Viceroy's House & the Great Game

Viceroy’s House & the Great Game

Fans of Downton Abby will appreciate that Hugh Bonneville (i.e., Lord Grantham) portrays another aristocrat, Lord Mountbatten, in the new film Viceroy’s House, about the end of British rule in India. The film entertainingly lionizes Mountbatten while sadly demonizing Winston Churchill, who, in the film’s conspiracy subplot, contrives India’s tragic, blood-soaked partition to gain Pakistan as a strategic anti-Soviet ally to protect Persian Gulf oil.

Churchill was already out of power two years by the time of Indian independence. But the film has India’s hasty division based on a secret report Churchill crafted in 1945 at the end of his government, a report that the highminded Mountbatten never saw until angrily after the fact. The film’s conspiracy theory is largely based on a pseudo-history by a former Indian diplomat who worked for Mountbatten, whose claims are based on conjecture and not documentation. The secret report the film invents apparently doesn’t exist.

For detailed critique of the film’s fake history read here and here. Of course, all films are entertainment, not reliable history, but Viceroy’s House, while often charming, veers in a paranoid, malevolent Oliver Stone direction with its invented Churchill partition conspiracy. Like all conspiracy theories, this one assumes tragedy occurs only thanks to sinister planning by a mastermind. But India’s partition, like most human calamities, involved miscalculations by nearly all the involved major actors, British & Indian, including chiefly Mountbatten, Gandhi, Nehru, Jinnah.

Each figure had his nobility. Mountbatten was an heroic WWII senior commander who foresaw the end of European colonialism in Asia. Gandhi was the often saintly independence leader who unrealistically insisted on a united India. Nehru was a brilliant and charismatic statesman who blithely assumed his Hindu-led Congress Party could dominate the unwilling Muslim minority. Jinnah imagined a Muslim dominated Pakistan could arise seamlessly from India even though the religious division ran through villages and neighborhoods. None foresaw the bloodbath of partition that would kill perhaps one million and dislocate 15 million in history’s biggest refugee crisis.

Indian conspiracists, resentful of the partition, ascribe to their former British overlords a calculating savoir-faire that the depleted post WWI colonialists largely lacked. They were mostly exhausted, financially drained, and anxious to depart with as much dignity as possible. Creating Pakistan on the go wasn’t a long term strategic plot so much as it was a quick fix to facilitate Britain’s escape from further responsibility.

Conspiracists and arch-critics of British imperialism also savor the irony that Pakistan, supposedly birthed as a strategic ally, ultimately hatched radical Islamism. And they fault British colonialism for creating or exacerbating nearly all of the subcontinent’s religious, cultural divisions. But it was British rule, whatever its failures, that created both modern India and Pakistan. Democracy and rule of law to the extent they exist in both countries are Britain’s legacy.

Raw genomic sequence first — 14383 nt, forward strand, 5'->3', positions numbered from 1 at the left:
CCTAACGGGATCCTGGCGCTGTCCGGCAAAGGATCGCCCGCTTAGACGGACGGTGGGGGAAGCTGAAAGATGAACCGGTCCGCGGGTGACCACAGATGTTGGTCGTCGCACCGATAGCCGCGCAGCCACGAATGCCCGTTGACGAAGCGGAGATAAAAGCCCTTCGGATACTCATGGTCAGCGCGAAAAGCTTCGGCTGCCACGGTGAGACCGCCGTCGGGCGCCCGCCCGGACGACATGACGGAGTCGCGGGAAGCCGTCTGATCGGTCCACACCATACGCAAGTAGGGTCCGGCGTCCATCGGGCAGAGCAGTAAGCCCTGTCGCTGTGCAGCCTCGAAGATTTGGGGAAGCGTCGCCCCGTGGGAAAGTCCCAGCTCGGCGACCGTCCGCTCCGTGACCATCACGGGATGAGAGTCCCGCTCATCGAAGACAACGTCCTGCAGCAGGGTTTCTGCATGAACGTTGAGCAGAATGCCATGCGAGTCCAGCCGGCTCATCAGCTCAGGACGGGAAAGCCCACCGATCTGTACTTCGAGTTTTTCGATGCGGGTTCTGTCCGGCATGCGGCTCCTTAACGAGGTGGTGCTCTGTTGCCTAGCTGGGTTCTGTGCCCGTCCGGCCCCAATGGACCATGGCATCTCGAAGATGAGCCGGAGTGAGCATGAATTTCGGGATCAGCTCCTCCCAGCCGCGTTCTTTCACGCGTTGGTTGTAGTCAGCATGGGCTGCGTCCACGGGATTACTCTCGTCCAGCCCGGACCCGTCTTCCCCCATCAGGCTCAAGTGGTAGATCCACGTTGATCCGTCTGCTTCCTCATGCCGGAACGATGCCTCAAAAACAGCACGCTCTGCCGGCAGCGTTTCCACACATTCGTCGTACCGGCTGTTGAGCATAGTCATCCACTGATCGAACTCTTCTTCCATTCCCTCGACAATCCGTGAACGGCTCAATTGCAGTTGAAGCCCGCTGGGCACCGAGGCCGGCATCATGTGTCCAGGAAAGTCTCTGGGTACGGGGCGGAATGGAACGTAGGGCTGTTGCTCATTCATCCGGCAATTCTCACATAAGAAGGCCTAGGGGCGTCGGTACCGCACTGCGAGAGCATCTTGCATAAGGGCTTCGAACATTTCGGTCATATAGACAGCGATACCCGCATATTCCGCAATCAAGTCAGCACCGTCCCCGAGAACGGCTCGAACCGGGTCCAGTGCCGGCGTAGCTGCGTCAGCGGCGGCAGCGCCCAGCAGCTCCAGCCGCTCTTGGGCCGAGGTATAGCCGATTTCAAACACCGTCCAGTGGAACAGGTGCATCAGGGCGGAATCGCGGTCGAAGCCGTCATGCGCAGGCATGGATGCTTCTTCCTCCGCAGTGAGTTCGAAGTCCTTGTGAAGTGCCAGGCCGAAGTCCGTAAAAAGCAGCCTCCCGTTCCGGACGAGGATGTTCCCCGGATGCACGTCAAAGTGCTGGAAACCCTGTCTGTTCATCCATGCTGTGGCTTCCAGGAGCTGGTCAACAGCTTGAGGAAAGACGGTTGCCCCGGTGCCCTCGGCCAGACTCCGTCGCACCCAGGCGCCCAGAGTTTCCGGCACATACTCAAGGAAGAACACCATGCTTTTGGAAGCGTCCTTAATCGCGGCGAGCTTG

As to the film’s Churchill conspiracy, he would have been correctly concerned about India’s role in the impending Cold War. Nehru’s India, though democratic and officially nonaligned, often was cozy with the Soviets. Pakistan, whose democracy often acceded to military rule, hosted American and British bases during the Cold War. Imperial Britain always sought to deny czarist Russia access to warm water ports, and the policy, in collaboration with America, continued against czarism’s communist successors. There’s little to no evidence that Churchill farsightedly conceived Pakistan specifically for this purpose. But if he had, knowing Pakistan was almost inevitable anyway, his strategic conception would be sensible.

Films, of course, prefer Manichaean contrast to the complex nuance of most human activity, including in international statecraft. It would have required considerably more effort and sophistication, with no certainty of audience appreciation, to pursue more realism. But the film could have portrayed the Indian partition struggle not as saints versus sinners, with Churchill as chief sinner, but as a fascinating tragedy where nearly everyone sought political advantage, often laced with laudable purpose, without realizing horror would ensue.

If the film creators had set aside conventional obsessions with Western colonialism and instead read some Reinhold Niebuhr or maybe even parts of the Bible, its appreciation of frail human nature’s quixotic impact on global events would have produced a more deeply riveting performance. Sometimes real history is more compelling than fiction.

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